• Simple Staining Easier to Perform But has Limitations Simple easy to use; single staining agent used; using basic and acid dyes. Features of dyes: give coloring of microorganisms; bind specifically to various cell structures

  • Differential Stains :

  • Differential Stains use two or more stains and allow the cells to be categorized into various groups or types. Both techniques allow the observation of cell morphology, or shape, but differential staining usually provides more information about the characteristics of the cell wall (Thickness).

    Most Common

    • Gram Stain

    • Acid-Fast Stain


  • 1884 Hans Christian Gram

  • most important stain used in Bacteriology

  • Divides all Bacteria into 2 groups:

    • Gram (+)

    • Gram (-)


1. Crystal violet


  • 2. Grams Iodine (mordant)


  • 3. Alcohol


  • 4. Safranin (Counterstain)


  • Gram (+)BLUE

  • Gram (-)RED

  • Difference - due to structure of cell wall

    • Gram (+) Thick cell wall

    • Gram (-) Thin cell wall

Identification of a Bacteria Unknown

  • 1. Gram Reaction

  • 2. Morphology

Acid - Fast Stain

  • Differential Stain - divides bacteria into 2 groups

  • Acid - Fast

  • Non Acid - Fast

  • Used to identify organisms in the Genera Mycobacterium(high lipid and wax content in cell wall)

2 Important PathogensMycobacterium tuberculosis

Mycobacterium leprae

Acid - Fast Stain

  • 1. Carbolfuchsin(Red)

  • 2. Acid Alcohol

  • 3. Counterstain with Methylene Blue

  • Acid - Fast Cells Red

  • Non Acid - Fast Blue

Special Stains

Capsule Stain


Flagella Stain


Endospore Stain

Bacillus cereus

Clostridium botulinum

Bacterial Cell Shapes

  • Bacteria can have several different shapes, but the primary shapes we will be observing are:

    • Spherical or round cells – cocci (plural) or coccus (singular)

    • Rod shaped – bacilli (plural) or bacillus (singular)

    • Spiral shaped – spirilla

  • Some bacteria have characteristic clustering or arrangements, usually due to how the cells divide and whether they remain attached together when they divide.

    • Diplococci – divide in one plane and remain attached together after cell division.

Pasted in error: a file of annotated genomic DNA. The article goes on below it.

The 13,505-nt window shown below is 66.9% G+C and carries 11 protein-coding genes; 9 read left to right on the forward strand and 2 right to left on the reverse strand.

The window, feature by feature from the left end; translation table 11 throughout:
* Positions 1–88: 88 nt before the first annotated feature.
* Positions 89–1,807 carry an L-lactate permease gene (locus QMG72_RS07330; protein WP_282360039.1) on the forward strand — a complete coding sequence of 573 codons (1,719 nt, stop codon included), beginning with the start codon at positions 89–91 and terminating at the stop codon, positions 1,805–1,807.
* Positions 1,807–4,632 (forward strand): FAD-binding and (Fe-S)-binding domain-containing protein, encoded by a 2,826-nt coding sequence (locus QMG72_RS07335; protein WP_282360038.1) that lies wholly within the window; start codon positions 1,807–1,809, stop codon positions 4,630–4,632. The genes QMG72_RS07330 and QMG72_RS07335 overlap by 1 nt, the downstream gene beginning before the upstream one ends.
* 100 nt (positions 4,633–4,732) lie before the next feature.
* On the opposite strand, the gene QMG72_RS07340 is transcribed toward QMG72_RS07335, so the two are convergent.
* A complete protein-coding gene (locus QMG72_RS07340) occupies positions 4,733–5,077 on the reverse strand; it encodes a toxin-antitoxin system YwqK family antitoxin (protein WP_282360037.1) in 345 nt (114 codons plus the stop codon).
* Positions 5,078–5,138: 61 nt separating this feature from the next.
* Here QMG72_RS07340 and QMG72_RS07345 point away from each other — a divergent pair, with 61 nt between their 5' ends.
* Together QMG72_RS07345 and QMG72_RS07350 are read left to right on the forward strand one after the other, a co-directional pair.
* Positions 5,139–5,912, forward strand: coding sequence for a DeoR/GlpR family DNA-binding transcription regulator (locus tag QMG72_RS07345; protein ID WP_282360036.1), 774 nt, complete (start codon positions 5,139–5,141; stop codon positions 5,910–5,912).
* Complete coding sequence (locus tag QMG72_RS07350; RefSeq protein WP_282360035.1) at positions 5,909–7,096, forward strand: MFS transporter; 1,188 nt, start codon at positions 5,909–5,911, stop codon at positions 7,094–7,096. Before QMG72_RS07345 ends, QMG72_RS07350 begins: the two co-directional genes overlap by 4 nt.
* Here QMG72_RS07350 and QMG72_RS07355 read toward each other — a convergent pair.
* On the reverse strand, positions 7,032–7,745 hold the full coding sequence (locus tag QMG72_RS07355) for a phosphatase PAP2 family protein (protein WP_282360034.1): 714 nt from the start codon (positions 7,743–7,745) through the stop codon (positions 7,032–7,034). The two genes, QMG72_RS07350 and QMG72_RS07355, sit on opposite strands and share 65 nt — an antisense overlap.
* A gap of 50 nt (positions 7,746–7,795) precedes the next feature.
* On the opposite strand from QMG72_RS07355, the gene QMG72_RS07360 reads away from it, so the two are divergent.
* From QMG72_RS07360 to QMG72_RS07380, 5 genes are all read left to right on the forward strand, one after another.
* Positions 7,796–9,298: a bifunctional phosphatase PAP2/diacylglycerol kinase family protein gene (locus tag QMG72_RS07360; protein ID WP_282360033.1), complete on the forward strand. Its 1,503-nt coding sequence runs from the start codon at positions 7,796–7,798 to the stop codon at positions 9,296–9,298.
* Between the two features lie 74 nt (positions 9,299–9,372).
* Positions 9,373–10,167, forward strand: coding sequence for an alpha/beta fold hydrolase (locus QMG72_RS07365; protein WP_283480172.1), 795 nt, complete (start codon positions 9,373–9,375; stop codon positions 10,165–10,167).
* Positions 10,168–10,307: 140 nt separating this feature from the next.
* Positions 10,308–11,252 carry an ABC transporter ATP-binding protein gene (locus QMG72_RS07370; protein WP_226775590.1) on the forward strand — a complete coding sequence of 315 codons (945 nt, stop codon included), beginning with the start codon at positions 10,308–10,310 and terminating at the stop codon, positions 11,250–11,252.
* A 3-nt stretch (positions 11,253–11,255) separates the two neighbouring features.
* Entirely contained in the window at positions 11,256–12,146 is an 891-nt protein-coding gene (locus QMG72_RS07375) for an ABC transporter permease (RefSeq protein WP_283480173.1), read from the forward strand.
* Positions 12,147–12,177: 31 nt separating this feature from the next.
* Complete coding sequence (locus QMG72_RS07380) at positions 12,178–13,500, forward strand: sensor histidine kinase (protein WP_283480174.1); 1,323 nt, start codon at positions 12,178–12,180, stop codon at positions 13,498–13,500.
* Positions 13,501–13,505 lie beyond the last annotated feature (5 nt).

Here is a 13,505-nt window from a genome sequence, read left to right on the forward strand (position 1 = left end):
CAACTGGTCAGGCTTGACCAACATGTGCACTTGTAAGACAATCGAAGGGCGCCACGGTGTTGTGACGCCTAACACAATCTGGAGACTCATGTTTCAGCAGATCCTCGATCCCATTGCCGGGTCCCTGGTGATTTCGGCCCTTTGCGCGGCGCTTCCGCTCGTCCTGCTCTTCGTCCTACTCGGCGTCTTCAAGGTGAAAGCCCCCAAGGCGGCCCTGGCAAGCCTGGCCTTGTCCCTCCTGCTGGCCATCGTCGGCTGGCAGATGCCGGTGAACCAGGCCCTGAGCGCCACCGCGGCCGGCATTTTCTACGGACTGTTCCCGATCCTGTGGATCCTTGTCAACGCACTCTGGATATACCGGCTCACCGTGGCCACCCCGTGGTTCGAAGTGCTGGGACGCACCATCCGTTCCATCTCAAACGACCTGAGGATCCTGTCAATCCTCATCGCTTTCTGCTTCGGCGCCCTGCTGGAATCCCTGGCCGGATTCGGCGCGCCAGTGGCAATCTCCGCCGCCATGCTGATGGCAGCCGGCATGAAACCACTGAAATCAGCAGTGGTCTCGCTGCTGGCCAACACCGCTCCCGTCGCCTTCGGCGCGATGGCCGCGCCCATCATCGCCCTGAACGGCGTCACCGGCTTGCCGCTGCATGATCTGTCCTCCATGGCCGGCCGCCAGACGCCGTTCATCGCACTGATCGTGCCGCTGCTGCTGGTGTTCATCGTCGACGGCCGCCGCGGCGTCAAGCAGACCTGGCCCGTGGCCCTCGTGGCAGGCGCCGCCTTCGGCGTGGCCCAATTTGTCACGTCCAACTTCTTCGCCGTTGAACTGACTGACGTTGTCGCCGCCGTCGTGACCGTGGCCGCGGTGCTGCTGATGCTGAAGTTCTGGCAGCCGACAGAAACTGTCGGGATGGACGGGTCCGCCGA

• Streptococci – divide in one plane and form long chains of attached cells.

    • Staphylococci – divide in many planes and remain attached together forming a “grape-like cluster”

  • Gram-positive :

  • Gram-positive bacteria are those that are stained dark blue or violet by Gram staining. This is in contrast to Gram-negative bacteria, which cannot retain the crystal violet stain, instead taking up the counter stain (safranin or fuchsine) and appearing red or pink. Gram-positive organisms are able to retain the crystal violet stain because of the high amount of peptidoglycan in the cell wall. Gram-positive cell walls typically lack the outer membrane found in Gram-negative bacteria.


  • GRAM-POSITIVE BACTERIA are characterized by having as part of their cell wall structure peptidoglycan as well as polysaccharides and/or teichoic acids. The peptidoglycans which are sometimes also called murein are heteropolymers of glycan strands, which are cross-linked through short peptides.

What are Gram Negative Bacteria

  • Bacteria Gram-negative bacteria are those bacteria that do not retain crystal violet dye in the Gram staining protocol. In a Gram stain test, a counter stain (commonly safranin) is added after the crystal violet, coloring all Gram-negative bacteria with a red or pink color. The test itself is useful in classifying two distinct types of bacteria based on the structural differences of their cell walls. On the other hand, Gram-positive bacteria will retain the crystal violet dye when washed in a decolorizing solution

Gram negative bacteria

  • Gram negative bacteria On most Gram-stained preparations, Gram-negative organisms will appear red or pink because they are counterstained. Due to presence of higher lipid content, after alcohol-treatment, the porosity of the cell wall increases, hence the CVI complex (Crystal violet -Iodine) can pass through. Thus, the primary stain is not retained